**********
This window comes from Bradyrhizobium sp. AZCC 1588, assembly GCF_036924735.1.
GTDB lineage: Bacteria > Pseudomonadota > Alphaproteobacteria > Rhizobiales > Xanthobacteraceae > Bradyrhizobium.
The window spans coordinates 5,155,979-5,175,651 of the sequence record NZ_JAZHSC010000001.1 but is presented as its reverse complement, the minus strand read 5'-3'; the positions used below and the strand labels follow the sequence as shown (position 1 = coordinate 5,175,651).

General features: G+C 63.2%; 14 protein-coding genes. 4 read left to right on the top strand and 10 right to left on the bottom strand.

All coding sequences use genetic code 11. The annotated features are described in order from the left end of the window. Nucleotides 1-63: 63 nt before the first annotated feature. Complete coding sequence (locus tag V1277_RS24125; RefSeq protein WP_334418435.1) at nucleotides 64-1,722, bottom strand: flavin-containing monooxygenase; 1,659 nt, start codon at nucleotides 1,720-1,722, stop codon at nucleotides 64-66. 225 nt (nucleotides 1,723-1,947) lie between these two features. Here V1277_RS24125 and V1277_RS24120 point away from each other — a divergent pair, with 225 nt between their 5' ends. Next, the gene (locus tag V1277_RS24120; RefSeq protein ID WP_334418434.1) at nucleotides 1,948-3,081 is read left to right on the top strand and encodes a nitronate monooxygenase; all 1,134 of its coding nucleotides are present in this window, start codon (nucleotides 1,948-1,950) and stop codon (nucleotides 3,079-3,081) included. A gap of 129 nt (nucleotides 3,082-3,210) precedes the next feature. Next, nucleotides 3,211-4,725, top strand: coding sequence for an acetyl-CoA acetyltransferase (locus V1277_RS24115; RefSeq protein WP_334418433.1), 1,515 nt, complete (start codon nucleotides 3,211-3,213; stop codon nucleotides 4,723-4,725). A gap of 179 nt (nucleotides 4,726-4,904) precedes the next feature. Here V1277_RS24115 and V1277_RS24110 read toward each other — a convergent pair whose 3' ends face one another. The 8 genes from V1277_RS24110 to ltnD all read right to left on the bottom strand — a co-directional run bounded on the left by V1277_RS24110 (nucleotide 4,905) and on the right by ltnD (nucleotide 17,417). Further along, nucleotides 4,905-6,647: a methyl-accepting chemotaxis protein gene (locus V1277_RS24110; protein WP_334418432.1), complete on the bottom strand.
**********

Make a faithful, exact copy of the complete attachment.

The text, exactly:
This window comes from Bradyrhizobium sp. AZCC 1588, assembly GCF_036924735.1.
GTDB lineage: Bacteria > Pseudomonadota > Alphaproteobacteria > Rhizobiales > Xanthobacteraceae > Bradyrhizobium.
The window spans coordinates 5,155,979-5,175,651 of the sequence record NZ_JAZHSC010000001.1 but is presented as its reverse complement, the minus strand read 5'-3'; the positions used below and the strand labels follow the sequence as shown (position 1 = coordinate 5,175,651).

General features: G+C 63.2%; 14 protein-coding genes. 4 read left to right on the top strand and 10 right to left on the bottom strand.

All coding sequences use genetic code 11. The annotated features are described in order from the left end of the window. Nucleotides 1-63: 63 nt before the first annotated feature. Complete coding sequence (locus tag V1277_RS24125; RefSeq protein WP_334418435.1) at nucleotides 64-1,722, bottom strand: flavin-containing monooxygenase; 1,659 nt, start codon at nucleotides 1,720-1,722, stop codon at nucleotides 64-66. 225 nt (nucleotides 1,723-1,947) lie between these two features. Here V1277_RS24125 and V1277_RS24120 point away from each other — a divergent pair, with 225 nt between their 5' ends. Next, the gene (locus tag V1277_RS24120; RefSeq protein ID WP_334418434.1) at nucleotides 1,948-3,081 is read left to right on the top strand and encodes a nitronate monooxygenase; all 1,134 of its coding nucleotides are present in this window, start codon (nucleotides 1,948-1,950) and stop codon (nucleotides 3,079-3,081) included. A gap of 129 nt (nucleotides 3,082-3,210) precedes the next feature. Next, nucleotides 3,211-4,725, top strand: coding sequence for an acetyl-CoA acetyltransferase (locus V1277_RS24115; RefSeq protein WP_334418433.1), 1,515 nt, complete (start codon nucleotides 3,211-3,213; stop codon nucleotides 4,723-4,725). A gap of 179 nt (nucleotides 4,726-4,904) precedes the next feature. Here V1277_RS24115 and V1277_RS24110 read toward each other — a convergent pair whose 3' ends face one another. The 8 genes from V1277_RS24110 to ltnD all read right to left on the bottom strand — a co-directional run bounded on the left by V1277_RS24110 (nucleotide 4,905) and on the right by ltnD (nucleotide 17,417). Further along, nucleotides 4,905-6,647: a methyl-accepting chemotaxis protein gene (locus V1277_RS24110; protein WP_334418432.1), complete on the bottom strand.